The next process variable studied was the foaming time. In general, foaming time is a potential process variable for controlling the cell size because under some circumstances cell growth is governed by the rate of gas diffusion into the cells. The longer the gas is allowed to diffuse into the cells (i.e., the foaming time) the larger the cell size.

To understand the results of Fig. 3, it is useful to consider the possible kinetic mechanisms that contribute to the cell growth process for a varying foaming time that are 1) the rate of gas diffusion into the cells, 2) the flow/relaxation of the viscoelastic matrix, and 3) the coalescence of cells. To estimate the contribution of the gas diffusion rate, Eq 2 is used with D = 8.5 x [10.sup.-8] [cm.sup.2]/s [reported by Koros and Paul (15) at 115 [degrees] C]. For the amorphous PET, the estimated cell growth time is t [approximately equal to] [l.sup.2]/D = 89 s where l [approximately equal to! 55/2 [[micro]meter]. For the amorphous CPET, l [approximately equal to! 13/2 [[micro]meter], and the estimated growth time is 5 s. The semicrystalline CPET foams have a typical cell size of 7 [[micro]meter] yielding an estimated diffusion time of t [approximately equal to] 1.4 s. Thus, it is not surprising that the amorphous polyesters show an increasing cell size during the shorter foaming times due, in part, to limiting gas diffusion rates. In contrast, the estimated diffusion time of the semicrystalline CPET, would suggest that the foaming time has very little influence on cell growth, which is supported by the data of Fig. 3.

The initial increase in cell size with foaming time for the amorphous polyesters may also be impacted by the decrease in cell density over this range of foaming time (2). The initial decrease in cell density was attributed to relaxation of the cell structures through cell coalescence. Since the amorphous foams of Fig. 3 exhibited fully grown cell structures and similar void fractions, some degree of the cell size increase over the shorter foaming times is likely due to the relaxation of the cell structure and the system's natural tendency to seek a lower free energy state through cell coalescence. The conclusion is the foaming time is a relatively poor process variable for controlling cell growth and the cell size for both amorphous and semicrystalline polyesters for foaming times greater than 2 and 10 s, respectfully.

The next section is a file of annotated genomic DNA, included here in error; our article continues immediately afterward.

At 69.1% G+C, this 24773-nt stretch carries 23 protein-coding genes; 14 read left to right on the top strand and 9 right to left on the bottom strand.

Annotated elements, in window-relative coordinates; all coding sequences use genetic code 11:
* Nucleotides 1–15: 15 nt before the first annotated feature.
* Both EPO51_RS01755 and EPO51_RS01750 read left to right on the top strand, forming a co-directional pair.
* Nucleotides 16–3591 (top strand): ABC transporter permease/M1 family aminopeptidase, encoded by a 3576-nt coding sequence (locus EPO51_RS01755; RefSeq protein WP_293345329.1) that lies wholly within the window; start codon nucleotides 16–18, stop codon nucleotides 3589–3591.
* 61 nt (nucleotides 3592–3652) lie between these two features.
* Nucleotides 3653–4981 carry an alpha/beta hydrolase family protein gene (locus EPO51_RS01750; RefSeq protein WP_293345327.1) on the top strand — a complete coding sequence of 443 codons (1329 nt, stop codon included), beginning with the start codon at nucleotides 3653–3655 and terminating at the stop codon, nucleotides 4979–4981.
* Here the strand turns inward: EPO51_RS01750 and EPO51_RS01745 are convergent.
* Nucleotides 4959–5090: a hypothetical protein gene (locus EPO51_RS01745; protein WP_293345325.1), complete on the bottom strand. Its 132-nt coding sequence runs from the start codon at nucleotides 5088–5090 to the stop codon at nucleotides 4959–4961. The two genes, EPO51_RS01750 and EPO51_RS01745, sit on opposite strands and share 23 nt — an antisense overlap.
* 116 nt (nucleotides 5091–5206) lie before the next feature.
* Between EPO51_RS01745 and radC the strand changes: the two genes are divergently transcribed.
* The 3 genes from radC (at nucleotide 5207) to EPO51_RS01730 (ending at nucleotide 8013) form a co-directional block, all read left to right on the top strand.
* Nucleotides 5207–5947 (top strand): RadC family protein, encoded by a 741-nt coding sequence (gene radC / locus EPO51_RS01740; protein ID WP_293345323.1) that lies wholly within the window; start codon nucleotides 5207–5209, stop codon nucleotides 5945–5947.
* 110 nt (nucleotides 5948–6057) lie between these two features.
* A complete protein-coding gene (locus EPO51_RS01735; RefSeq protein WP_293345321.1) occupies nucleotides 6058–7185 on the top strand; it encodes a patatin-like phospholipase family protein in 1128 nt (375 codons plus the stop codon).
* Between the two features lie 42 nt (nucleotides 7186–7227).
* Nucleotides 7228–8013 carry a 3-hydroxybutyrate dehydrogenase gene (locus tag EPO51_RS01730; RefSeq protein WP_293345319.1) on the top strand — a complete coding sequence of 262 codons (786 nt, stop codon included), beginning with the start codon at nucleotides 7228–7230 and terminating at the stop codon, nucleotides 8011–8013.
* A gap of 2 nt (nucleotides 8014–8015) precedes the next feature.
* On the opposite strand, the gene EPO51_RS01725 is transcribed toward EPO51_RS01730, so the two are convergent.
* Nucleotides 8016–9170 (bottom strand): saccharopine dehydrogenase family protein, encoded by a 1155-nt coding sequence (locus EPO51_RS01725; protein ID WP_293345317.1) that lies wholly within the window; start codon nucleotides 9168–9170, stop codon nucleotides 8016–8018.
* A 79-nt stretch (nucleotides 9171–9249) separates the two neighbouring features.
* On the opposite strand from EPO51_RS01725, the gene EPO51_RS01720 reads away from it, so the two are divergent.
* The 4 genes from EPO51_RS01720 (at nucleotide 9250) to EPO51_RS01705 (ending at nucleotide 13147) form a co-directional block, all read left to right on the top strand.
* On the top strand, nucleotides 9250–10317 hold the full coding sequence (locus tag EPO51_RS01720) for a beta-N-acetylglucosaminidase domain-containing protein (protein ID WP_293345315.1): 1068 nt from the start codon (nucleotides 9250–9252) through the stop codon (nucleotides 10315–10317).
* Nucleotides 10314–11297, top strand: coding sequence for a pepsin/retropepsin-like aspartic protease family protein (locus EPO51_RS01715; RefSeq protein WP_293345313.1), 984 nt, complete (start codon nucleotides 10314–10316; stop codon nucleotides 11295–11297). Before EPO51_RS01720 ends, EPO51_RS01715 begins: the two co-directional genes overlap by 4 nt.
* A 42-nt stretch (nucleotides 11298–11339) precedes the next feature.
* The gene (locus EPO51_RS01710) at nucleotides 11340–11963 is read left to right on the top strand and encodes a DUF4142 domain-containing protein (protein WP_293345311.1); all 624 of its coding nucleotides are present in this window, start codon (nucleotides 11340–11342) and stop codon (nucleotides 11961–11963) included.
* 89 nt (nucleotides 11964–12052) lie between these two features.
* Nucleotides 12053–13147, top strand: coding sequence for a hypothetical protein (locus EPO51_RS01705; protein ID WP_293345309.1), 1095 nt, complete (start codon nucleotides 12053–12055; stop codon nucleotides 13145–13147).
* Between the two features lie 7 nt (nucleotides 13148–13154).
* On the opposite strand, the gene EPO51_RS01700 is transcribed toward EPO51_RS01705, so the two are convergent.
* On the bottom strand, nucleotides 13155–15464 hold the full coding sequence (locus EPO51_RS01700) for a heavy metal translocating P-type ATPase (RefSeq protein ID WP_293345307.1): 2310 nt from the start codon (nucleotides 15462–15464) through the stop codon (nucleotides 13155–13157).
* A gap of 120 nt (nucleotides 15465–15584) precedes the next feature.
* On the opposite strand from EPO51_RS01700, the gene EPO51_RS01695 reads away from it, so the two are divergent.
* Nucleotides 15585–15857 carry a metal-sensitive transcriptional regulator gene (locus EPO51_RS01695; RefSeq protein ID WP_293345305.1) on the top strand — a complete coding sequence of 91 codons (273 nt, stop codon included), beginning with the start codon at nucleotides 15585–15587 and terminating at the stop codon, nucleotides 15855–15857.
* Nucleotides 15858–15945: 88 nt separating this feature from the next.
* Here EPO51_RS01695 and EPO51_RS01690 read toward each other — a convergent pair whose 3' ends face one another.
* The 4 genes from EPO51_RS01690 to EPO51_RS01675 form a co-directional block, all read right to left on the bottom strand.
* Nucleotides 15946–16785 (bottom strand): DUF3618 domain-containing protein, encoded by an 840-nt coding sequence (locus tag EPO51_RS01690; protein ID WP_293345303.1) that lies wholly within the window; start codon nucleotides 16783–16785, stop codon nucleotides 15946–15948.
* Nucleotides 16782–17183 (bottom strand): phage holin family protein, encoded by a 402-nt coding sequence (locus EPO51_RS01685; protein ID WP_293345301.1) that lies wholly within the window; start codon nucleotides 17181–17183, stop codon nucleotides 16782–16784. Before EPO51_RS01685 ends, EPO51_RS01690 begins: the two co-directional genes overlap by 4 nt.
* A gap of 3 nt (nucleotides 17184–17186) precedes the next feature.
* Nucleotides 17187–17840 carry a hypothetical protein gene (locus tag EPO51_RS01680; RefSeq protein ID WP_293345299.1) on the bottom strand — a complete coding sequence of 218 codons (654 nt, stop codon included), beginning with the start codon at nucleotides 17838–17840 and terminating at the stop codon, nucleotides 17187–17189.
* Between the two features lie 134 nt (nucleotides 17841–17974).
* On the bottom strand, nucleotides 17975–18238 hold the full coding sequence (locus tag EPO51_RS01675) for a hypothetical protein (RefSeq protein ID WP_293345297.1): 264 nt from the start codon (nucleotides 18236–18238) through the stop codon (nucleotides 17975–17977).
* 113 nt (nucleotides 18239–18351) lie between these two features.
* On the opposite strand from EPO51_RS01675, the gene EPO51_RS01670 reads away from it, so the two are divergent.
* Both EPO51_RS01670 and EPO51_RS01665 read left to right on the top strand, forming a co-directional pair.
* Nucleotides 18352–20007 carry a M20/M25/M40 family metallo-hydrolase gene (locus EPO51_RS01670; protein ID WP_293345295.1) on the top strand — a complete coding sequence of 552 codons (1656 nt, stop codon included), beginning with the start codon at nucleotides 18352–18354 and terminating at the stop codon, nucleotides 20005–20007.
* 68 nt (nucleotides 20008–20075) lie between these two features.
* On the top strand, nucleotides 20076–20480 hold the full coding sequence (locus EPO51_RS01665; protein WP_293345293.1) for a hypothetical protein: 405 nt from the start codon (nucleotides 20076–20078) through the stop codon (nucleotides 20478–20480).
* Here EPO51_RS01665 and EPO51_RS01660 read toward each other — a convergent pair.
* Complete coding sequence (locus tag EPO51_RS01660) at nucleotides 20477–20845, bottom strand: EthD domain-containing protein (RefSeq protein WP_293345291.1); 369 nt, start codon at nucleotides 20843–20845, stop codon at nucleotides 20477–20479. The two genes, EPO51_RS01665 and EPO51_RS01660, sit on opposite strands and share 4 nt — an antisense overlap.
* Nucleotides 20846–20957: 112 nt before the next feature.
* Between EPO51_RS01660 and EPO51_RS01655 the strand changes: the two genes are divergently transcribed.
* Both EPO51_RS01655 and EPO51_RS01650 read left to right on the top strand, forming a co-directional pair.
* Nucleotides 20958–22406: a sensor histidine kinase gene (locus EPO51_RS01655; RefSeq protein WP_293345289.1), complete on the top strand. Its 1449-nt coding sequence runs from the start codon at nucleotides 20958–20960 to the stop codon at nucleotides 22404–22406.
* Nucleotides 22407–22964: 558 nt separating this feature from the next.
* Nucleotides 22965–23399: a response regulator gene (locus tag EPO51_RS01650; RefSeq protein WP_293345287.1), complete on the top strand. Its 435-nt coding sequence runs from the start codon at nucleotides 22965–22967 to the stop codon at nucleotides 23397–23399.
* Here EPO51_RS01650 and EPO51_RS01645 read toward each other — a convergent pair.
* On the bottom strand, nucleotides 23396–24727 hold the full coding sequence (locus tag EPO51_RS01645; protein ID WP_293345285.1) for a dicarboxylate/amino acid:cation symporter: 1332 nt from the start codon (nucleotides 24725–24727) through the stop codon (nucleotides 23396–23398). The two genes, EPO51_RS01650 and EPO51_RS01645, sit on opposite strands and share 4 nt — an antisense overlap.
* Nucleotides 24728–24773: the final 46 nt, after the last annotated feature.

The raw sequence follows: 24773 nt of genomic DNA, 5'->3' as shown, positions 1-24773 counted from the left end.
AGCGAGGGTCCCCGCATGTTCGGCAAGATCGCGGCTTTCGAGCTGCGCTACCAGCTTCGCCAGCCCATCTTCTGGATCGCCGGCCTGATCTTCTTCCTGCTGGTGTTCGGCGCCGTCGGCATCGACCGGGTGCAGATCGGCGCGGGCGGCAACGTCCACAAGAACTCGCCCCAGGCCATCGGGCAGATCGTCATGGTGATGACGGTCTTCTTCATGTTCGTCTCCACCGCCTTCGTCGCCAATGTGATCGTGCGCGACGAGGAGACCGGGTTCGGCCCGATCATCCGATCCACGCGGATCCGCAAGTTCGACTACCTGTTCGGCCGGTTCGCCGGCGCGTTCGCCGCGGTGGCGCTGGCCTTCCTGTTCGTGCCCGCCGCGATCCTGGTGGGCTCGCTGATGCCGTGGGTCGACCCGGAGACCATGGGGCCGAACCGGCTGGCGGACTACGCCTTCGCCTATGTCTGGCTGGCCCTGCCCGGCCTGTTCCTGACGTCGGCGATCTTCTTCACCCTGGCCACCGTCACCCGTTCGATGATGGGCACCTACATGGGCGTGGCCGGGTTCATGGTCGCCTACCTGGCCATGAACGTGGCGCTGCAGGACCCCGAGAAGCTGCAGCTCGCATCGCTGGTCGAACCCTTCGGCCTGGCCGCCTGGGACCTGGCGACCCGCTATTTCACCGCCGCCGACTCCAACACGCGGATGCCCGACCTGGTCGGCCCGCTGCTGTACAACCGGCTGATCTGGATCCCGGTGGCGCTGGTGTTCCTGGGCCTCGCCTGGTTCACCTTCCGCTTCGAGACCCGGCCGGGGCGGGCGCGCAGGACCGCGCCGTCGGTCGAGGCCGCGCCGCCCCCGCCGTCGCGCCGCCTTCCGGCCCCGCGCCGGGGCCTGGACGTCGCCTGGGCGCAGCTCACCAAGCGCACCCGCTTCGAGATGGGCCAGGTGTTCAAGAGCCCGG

The foaming temperature is also a potential process variable for controlling cell growth and cell size during microcellular processing. The results of Fig. 4 show some very interesting contrasts between the cell growth characteristics of the amorphous and semicrystalline polyester resins. The first is the relatively independent cell size with changing foaming temperature for the amorphous PET and CPET. In contrast, the semicrystalline PET and CPET show a strong positive relationship between the foaming temperature and the cell size. These results suggest a process strategy for the semicrystalline polymers where the foaming temperature is used to control cell growth and the cell size. However, the foaming temperature cannot be used to control the cell size of the amorphous polymers.

At this point, it is worth exploring the mechanisms that govern cell growth and cell size for the data of Fig. 4 in more detail. In general, the foaming temperature can affect cell growth through the gas diffusion rate, the interfacial surface energy (i.e., surface tension), and the viscoelastic behavior of the polymer/gas matrix.